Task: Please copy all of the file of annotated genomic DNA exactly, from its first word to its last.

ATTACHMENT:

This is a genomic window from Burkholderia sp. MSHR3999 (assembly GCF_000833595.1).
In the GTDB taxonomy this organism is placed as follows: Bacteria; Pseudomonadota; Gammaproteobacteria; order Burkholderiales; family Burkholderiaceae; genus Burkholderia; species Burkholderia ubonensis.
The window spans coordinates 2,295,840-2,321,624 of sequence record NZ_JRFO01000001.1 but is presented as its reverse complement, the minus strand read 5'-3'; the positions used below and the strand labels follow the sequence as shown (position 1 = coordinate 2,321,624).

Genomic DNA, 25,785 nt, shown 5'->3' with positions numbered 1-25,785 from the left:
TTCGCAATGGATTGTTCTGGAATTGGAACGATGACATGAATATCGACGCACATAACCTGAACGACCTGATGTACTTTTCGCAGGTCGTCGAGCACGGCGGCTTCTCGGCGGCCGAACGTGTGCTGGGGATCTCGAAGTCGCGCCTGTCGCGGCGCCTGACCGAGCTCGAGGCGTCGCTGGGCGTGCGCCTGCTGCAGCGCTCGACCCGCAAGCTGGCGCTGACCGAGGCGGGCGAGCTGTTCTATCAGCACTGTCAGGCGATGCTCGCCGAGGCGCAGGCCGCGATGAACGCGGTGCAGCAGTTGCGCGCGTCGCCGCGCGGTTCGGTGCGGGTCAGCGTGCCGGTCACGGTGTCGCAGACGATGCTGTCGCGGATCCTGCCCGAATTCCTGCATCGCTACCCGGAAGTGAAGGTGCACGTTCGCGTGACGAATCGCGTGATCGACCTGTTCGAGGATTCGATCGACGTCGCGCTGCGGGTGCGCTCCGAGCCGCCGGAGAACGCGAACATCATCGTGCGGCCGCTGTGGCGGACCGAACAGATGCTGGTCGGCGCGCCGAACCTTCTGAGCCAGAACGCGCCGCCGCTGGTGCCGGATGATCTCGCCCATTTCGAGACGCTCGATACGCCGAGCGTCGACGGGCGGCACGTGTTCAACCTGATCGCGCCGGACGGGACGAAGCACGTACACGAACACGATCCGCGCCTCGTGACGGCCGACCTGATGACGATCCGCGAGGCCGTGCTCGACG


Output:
This is a genomic window from Burkholderia sp. MSHR3999 (assembly GCF_000833595.1).
In the GTDB taxonomy this organism is placed as follows: Bacteria; Pseudomonadota; Gammaproteobacteria; order Burkholderiales; family Burkholderiaceae; genus Burkholderia; species Burkholderia ubonensis.
The window spans coordinates 2,295,840-2,321,624 of sequence record NZ_JRFO01000001.1 but is presented as its reverse complement, the minus strand read 5'-3'; the positions used below and the strand labels follow the sequence as shown (position 1 = coordinate 2,321,624).

Genomic DNA, 25,785 nt, shown 5'->3' with positions numbered 1-25,785 from the left:
TTCGCAATGGATTGTTCTGGAATTGGAACGATGACATGAATATCGACGCACATAACCTGAACGACCTGATGTACTTTTCGCAGGTCGTCGAGCACGGCGGCTTCTCGGCGGCCGAACGTGTGCTGGGGATCTCGAAGTCGCGCCTGTCGCGGCGCCTGACCGAGCTCGAGGCGTCGCTGGGCGTGCGCCTGCTGCAGCGCTCGACCCGCAAGCTGGCGCTGACCGAGGCGGGCGAGCTGTTCTATCAGCACTGTCAGGCGATGCTCGCCGAGGCGCAGGCCGCGATGAACGCGGTGCAGCAGTTGCGCGCGTCGCCGCGCGGTTCGGTGCGGGTCAGCGTGCCGGTCACGGTGTCGCAGACGATGCTGTCGCGGATCCTGCCCGAATTCCTGCATCGCTACCCGGAAGTGAAGGTGCACGTTCGCGTGACGAATCGCGTGATCGACCTGTTCGAGGATTCGATCGACGTCGCGCTGCGGGTGCGCTCCGAGCCGCCGGAGAACGCGAACATCATCGTGCGGCCGCTGTGGCGGACCGAACAGATGCTGGTCGGCGCGCCGAACCTTCTGAGCCAGAACGCGCCGCCGCTGGTGCCGGATGATCTCGCCCATTTCGAGACGCTCGATACGCCGAGCGTCGACGGGCGGCACGTGTTCAACCTGATCGCGCCGGACGGGACGAAGCACGTACACGAACACGATCCGCGCCTCGTGACGGCCGACCTGATGACGATCCGCGAGGCCGTGCTCGACG